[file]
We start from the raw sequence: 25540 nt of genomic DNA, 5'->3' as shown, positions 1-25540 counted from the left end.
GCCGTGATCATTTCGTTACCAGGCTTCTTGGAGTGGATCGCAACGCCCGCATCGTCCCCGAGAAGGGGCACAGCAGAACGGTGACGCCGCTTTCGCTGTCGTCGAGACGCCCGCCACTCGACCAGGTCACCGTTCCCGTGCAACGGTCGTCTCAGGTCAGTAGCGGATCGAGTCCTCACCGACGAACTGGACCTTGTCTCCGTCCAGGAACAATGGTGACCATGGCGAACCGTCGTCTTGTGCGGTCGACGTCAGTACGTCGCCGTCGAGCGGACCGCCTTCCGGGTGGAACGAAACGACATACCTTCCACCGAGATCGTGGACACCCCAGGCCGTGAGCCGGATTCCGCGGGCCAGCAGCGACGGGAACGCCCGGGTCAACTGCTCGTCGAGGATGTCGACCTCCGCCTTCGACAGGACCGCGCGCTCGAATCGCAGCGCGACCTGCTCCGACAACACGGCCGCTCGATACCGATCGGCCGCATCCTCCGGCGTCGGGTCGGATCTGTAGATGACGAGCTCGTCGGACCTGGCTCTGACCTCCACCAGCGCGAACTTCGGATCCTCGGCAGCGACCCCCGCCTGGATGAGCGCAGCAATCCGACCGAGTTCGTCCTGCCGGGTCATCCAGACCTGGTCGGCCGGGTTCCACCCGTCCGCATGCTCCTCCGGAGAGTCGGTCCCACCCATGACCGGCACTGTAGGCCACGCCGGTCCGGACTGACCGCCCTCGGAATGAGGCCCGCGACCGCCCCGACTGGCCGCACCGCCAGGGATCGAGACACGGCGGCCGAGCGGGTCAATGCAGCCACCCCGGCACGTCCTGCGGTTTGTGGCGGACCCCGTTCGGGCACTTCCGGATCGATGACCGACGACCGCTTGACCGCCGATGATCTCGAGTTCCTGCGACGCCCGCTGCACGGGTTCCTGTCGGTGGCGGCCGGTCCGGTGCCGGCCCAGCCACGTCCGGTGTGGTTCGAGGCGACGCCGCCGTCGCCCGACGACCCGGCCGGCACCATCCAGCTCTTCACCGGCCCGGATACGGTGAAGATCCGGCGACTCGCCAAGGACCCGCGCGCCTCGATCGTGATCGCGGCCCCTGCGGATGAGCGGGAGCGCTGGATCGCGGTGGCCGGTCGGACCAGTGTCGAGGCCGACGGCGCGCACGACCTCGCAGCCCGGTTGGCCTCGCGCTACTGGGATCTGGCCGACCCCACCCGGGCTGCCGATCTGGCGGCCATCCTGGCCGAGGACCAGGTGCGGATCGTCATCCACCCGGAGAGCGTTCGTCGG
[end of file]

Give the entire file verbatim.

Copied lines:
We start from the raw sequence: 25540 nt of genomic DNA, 5'->3' as shown, positions 1-25540 counted from the left end.
GCCGTGATCATTTCGTTACCAGGCTTCTTGGAGTGGATCGCAACGCCCGCATCGTCCCCGAGAAGGGGCACAGCAGAACGGTGACGCCGCTTTCGCTGTCGTCGAGACGCCCGCCACTCGACCAGGTCACCGTTCCCGTGCAACGGTCGTCTCAGGTCAGTAGCGGATCGAGTCCTCACCGACGAACTGGACCTTGTCTCCGTCCAGGAACAATGGTGACCATGGCGAACCGTCGTCTTGTGCGGTCGACGTCAGTACGTCGCCGTCGAGCGGACCGCCTTCCGGGTGGAACGAAACGACATACCTTCCACCGAGATCGTGGACACCCCAGGCCGTGAGCCGGATTCCGCGGGCCAGCAGCGACGGGAACGCCCGGGTCAACTGCTCGTCGAGGATGTCGACCTCCGCCTTCGACAGGACCGCGCGCTCGAATCGCAGCGCGACCTGCTCCGACAACACGGCCGCTCGATACCGATCGGCCGCATCCTCCGGCGTCGGGTCGGATCTGTAGATGACGAGCTCGTCGGACCTGGCTCTGACCTCCACCAGCGCGAACTTCGGATCCTCGGCAGCGACCCCCGCCTGGATGAGCGCAGCAATCCGACCGAGTTCGTCCTGCCGGGTCATCCAGACCTGGTCGGCCGGGTTCCACCCGTCCGCATGCTCCTCCGGAGAGTCGGTCCCACCCATGACCGGCACTGTAGGCCACGCCGGTCCGGACTGACCGCCCTCGGAATGAGGCCCGCGACCGCCCCGACTGGCCGCACCGCCAGGGATCGAGACACGGCGGCCGAGCGGGTCAATGCAGCCACCCCGGCACGTCCTGCGGTTTGTGGCGGACCCCGTTCGGGCACTTCCGGATCGATGACCGACGACCGCTTGACCGCCGATGATCTCGAGTTCCTGCGACGCCCGCTGCACGGGTTCCTGTCGGTGGCGGCCGGTCCGGTGCCGGCCCAGCCACGTCCGGTGTGGTTCGAGGCGACGCCGCCGTCGCCCGACGACCCGGCCGGCACCATCCAGCTCTTCACCGGCCCGGATACGGTGAAGATCCGGCGACTCGCCAAGGACCCGCGCGCCTCGATCGTGATCGCGGCCCCTGCGGATGAGCGGGAGCGCTGGATCGCGGTGGCCGGTCGGACCAGTGTCGAGGCCGACGGCGCGCACGACCTCGCAGCCCGGTTGGCCTCGCGCTACTGGGATCTGGCCGACCCCACCCGGGCTGCCGATCTGGCGGCCATCCTGGCCGAGGACCAGGTGCGGATCGTCATCCACCCGGAGAGCGTTCGTCGG